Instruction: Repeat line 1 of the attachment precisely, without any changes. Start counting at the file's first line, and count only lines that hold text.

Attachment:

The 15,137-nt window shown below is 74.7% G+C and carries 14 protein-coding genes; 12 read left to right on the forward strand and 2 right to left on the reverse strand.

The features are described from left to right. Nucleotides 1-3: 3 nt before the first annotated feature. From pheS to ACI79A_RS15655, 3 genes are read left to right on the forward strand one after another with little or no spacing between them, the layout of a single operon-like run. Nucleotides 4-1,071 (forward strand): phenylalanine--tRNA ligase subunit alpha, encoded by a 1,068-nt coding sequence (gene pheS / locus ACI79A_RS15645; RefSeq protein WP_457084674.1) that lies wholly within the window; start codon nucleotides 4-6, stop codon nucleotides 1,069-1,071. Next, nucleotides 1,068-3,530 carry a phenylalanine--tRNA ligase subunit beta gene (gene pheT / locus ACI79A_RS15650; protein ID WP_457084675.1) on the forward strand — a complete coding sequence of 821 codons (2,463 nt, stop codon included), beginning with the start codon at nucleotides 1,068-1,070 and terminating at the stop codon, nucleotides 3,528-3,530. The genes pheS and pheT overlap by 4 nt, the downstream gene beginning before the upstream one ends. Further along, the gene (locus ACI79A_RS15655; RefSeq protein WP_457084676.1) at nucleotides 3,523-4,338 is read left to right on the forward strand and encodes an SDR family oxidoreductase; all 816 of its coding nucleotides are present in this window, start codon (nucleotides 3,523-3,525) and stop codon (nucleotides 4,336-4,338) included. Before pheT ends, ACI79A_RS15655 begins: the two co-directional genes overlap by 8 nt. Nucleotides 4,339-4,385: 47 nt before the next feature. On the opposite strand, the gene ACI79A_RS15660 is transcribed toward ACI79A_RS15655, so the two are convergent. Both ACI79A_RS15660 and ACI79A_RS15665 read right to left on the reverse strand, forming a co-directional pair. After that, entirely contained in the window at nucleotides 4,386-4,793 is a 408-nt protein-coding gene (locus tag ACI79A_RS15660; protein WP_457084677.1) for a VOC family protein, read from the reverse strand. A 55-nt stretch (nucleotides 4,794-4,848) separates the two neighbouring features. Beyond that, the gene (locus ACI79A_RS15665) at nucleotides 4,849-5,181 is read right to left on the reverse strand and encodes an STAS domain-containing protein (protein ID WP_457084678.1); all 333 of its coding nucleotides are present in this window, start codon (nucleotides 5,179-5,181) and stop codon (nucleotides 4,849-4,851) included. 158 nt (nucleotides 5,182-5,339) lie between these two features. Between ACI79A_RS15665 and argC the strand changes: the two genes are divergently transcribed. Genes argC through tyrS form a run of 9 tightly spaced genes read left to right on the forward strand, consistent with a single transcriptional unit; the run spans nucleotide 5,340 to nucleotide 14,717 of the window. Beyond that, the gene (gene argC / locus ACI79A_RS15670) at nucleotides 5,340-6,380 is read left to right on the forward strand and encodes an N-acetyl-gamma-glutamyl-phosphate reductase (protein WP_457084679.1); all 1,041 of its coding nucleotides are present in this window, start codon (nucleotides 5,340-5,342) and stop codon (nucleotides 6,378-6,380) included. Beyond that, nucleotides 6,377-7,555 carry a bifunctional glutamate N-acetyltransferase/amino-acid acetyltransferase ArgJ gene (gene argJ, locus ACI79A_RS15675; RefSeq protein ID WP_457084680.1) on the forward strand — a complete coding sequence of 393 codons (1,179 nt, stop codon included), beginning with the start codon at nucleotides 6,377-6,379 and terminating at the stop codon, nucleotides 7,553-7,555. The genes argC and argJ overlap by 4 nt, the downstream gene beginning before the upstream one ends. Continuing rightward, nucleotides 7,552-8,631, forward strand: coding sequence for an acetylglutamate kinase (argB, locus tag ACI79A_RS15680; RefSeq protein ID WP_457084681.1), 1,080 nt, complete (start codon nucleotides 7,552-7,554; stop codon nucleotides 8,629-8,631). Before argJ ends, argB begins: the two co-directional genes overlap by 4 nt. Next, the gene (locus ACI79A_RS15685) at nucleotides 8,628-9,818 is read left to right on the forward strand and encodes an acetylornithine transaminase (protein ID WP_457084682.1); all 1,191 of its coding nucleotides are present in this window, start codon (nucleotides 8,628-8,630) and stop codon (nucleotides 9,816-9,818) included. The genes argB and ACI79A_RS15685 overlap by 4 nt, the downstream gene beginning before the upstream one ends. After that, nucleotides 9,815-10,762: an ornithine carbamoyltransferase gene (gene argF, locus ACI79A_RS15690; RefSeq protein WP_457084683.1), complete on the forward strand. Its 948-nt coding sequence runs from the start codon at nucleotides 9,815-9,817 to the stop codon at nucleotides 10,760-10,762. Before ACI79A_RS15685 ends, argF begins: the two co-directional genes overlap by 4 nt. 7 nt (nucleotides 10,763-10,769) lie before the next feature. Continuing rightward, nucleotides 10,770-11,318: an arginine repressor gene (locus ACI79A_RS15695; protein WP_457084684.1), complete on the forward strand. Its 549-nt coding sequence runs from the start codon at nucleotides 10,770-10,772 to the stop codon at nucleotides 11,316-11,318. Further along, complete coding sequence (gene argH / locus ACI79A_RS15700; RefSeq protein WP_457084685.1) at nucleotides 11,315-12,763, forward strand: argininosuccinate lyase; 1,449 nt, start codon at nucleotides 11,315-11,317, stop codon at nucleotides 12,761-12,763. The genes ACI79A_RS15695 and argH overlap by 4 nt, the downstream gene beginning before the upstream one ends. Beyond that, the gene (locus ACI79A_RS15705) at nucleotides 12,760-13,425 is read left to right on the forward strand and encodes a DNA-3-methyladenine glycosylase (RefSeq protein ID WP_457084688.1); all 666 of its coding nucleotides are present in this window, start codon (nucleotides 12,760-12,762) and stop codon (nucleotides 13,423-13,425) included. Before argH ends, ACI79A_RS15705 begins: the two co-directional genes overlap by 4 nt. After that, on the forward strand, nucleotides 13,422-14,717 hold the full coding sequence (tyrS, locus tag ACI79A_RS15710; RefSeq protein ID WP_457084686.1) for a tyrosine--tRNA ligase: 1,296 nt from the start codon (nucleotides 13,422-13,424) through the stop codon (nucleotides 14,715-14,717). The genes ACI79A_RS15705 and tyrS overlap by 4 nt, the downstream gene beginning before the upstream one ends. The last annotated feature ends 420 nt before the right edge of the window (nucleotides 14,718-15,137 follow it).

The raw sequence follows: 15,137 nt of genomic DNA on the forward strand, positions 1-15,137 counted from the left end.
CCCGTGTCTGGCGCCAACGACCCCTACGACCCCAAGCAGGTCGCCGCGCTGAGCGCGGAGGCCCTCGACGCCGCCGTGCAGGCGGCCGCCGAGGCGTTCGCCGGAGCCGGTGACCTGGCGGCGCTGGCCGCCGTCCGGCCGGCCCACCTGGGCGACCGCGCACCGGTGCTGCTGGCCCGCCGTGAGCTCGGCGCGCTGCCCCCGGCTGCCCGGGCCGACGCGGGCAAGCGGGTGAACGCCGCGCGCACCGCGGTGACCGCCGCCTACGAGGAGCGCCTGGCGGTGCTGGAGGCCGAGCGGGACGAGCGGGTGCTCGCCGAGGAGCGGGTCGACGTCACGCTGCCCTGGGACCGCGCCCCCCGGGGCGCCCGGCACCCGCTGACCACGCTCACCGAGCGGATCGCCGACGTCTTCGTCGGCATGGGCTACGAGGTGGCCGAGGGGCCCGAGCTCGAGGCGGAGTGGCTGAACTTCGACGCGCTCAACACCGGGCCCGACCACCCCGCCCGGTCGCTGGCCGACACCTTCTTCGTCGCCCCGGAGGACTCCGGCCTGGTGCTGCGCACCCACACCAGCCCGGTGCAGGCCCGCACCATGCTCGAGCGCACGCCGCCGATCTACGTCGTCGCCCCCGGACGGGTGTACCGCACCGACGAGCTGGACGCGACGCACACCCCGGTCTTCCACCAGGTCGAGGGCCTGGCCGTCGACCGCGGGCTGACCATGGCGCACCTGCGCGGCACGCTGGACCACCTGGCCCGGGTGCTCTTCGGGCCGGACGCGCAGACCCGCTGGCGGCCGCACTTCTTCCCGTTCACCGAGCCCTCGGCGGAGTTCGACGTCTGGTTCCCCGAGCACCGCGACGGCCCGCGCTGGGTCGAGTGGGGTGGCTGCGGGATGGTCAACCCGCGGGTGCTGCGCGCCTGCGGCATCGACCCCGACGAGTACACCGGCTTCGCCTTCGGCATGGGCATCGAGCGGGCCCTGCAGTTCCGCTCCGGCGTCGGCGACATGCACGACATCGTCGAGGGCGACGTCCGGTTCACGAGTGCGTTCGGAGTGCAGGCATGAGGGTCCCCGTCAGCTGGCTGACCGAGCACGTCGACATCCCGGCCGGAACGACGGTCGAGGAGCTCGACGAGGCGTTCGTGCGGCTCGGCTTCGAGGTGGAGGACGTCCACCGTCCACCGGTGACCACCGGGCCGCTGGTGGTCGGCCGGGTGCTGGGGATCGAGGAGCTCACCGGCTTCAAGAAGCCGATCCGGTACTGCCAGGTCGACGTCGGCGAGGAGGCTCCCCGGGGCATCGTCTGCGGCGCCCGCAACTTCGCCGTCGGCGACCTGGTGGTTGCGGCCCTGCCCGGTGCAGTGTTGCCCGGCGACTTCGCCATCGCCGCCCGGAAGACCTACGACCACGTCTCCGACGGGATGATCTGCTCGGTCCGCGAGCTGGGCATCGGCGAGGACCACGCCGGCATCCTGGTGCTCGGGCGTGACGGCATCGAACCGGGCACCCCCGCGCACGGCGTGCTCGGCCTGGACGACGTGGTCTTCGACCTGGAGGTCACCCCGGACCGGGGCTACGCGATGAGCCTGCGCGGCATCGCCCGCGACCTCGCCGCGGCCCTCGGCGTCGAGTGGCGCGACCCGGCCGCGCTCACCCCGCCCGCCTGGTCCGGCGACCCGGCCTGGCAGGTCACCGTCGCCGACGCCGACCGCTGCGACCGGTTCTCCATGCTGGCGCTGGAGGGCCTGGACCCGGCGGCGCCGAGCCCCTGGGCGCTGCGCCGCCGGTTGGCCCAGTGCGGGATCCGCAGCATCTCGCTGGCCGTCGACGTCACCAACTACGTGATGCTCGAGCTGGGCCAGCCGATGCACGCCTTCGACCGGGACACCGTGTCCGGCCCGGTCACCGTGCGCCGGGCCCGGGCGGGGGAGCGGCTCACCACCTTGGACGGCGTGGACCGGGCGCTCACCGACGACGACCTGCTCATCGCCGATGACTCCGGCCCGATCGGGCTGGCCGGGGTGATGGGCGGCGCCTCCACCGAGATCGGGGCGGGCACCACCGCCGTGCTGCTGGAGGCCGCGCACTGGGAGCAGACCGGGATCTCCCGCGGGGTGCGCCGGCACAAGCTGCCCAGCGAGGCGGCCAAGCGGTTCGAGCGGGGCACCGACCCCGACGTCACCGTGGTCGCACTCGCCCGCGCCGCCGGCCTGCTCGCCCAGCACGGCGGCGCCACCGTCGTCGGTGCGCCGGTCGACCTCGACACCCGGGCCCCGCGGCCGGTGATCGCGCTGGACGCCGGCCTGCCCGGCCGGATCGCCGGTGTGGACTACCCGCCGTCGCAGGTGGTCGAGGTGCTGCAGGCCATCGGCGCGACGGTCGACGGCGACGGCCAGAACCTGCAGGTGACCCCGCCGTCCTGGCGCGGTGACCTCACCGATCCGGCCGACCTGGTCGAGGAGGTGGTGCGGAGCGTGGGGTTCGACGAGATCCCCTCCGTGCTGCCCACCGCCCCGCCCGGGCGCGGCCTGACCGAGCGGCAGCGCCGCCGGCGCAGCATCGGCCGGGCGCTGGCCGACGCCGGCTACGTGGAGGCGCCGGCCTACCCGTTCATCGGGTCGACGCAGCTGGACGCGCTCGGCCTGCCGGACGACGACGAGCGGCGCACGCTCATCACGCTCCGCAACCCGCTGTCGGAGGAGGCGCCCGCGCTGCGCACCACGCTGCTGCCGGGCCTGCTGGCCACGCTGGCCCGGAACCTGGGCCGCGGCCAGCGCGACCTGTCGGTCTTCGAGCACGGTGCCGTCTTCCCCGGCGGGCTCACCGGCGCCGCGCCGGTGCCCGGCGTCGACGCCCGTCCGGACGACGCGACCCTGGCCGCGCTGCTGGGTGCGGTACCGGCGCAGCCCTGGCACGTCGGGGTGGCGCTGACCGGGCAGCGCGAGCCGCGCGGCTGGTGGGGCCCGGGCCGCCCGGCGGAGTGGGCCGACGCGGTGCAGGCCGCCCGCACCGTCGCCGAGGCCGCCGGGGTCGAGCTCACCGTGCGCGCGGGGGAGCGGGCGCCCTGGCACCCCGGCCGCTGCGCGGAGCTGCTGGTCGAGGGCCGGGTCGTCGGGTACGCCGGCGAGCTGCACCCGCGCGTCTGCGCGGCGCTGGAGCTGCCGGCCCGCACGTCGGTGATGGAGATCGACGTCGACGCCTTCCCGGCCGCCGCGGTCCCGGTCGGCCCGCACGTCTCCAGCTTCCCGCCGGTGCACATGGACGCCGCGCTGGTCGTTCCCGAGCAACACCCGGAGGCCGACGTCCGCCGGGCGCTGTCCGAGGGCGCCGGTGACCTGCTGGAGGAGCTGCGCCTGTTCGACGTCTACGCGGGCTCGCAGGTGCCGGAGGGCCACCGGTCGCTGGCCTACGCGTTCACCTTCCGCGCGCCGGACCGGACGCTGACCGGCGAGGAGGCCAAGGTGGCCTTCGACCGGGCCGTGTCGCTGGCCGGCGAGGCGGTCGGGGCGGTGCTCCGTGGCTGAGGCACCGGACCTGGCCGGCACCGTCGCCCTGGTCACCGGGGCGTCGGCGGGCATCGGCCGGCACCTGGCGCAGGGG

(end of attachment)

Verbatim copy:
The 15,137-nt window shown below is 74.7% G+C and carries 14 protein-coding genes; 12 read left to right on the forward strand and 2 right to left on the reverse strand.